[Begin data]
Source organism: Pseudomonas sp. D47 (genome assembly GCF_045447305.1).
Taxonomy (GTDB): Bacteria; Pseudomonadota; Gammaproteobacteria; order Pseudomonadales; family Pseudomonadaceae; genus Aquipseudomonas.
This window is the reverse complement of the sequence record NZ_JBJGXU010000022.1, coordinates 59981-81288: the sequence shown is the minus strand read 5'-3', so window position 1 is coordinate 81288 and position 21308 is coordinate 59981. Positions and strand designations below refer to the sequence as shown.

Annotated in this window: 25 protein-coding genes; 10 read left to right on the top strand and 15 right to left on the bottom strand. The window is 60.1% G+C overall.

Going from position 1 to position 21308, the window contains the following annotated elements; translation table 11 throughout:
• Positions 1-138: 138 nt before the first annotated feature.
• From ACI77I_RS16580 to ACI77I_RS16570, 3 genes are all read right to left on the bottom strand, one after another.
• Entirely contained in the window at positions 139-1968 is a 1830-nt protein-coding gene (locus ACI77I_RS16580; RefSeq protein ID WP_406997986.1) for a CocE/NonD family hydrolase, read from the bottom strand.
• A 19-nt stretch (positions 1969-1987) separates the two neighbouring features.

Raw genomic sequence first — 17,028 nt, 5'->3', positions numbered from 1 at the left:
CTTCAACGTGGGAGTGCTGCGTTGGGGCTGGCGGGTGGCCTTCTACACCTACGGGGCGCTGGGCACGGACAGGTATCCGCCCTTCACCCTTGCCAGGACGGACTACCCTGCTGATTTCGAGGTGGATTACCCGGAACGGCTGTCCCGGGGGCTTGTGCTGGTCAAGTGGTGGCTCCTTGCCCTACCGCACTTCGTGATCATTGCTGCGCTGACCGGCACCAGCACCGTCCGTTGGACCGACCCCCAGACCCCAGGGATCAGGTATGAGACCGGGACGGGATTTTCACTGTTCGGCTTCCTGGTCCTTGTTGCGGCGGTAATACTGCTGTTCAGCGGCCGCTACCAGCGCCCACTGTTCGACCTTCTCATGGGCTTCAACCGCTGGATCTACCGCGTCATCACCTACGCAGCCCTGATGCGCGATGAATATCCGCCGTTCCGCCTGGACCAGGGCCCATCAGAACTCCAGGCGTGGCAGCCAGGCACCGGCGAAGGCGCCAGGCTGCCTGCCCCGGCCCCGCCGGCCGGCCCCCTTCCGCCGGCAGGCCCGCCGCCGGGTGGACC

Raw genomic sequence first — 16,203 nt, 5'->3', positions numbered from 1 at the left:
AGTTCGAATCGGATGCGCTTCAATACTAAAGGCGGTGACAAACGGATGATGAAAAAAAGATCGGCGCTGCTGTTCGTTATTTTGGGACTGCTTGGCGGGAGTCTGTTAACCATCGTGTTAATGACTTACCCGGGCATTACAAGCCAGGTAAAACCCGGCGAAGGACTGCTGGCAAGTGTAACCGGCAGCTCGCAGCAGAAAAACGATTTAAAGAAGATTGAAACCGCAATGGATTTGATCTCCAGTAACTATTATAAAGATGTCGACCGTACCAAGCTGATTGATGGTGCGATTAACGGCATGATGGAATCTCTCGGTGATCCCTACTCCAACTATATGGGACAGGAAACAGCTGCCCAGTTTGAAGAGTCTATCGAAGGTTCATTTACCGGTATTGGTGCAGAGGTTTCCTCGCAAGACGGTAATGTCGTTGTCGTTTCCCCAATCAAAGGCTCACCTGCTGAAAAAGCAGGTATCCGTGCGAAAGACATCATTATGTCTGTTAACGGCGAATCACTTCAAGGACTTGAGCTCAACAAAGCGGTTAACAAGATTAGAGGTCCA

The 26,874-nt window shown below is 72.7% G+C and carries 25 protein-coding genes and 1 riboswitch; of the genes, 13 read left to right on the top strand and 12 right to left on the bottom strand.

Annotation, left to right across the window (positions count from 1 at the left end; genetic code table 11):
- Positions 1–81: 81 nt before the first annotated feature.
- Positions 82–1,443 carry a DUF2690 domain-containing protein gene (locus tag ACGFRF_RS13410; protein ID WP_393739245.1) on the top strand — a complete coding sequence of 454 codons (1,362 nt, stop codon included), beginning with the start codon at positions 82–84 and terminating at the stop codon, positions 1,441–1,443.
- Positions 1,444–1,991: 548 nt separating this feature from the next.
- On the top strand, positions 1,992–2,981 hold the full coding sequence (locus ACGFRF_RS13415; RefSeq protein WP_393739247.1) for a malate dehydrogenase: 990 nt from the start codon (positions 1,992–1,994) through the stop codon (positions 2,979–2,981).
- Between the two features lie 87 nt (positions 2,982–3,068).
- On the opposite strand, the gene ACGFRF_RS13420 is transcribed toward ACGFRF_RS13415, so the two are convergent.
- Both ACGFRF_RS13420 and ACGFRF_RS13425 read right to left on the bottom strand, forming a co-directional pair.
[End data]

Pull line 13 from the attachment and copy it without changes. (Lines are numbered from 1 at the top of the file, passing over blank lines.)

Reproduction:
AGTTCGAATCGGATGCGCTTCAATACTAAAGGCGGTGACAAACGGATGATGAAAAAAAGATCGGCGCTGCTGTTCGTTATTTTGGGACTGCTTGGCGGGAGTCTGTTAACCATCGTGTTAATGACTTACCCGGGCATTACAAGCCAGGTAAAACCCGGCGAAGGACTGCTGGCAAGTGTAACCGGCAGCTCGCAGCAGAAAAACGATTTAAAGAAGATTGAAACCGCAATGGATTTGATCTCCAGTAACTATTATAAAGATGTCGACCGTACCAAGCTGATTGATGGTGCGATTAACGGCATGATGGAATCTCTCGGTGATCCCTACTCCAACTATATGGGACAGGAAACAGCTGCCCAGTTTGAAGAGTCTATCGAAGGTTCATTTACCGGTATTGGTGCAGAGGTTTCCTCGCAAGACGGTAATGTCGTTGTCGTTTCCCCAATCAAAGGCTCACCTGCTGAAAAAGCAGGTATCCGTGCGAAAGACATCATTATGTCTGTTAACGGCGAATCACTTCAAGGACTTGAGCTCAACAAAGCGGTTAACAAGATTAGAGGTCCA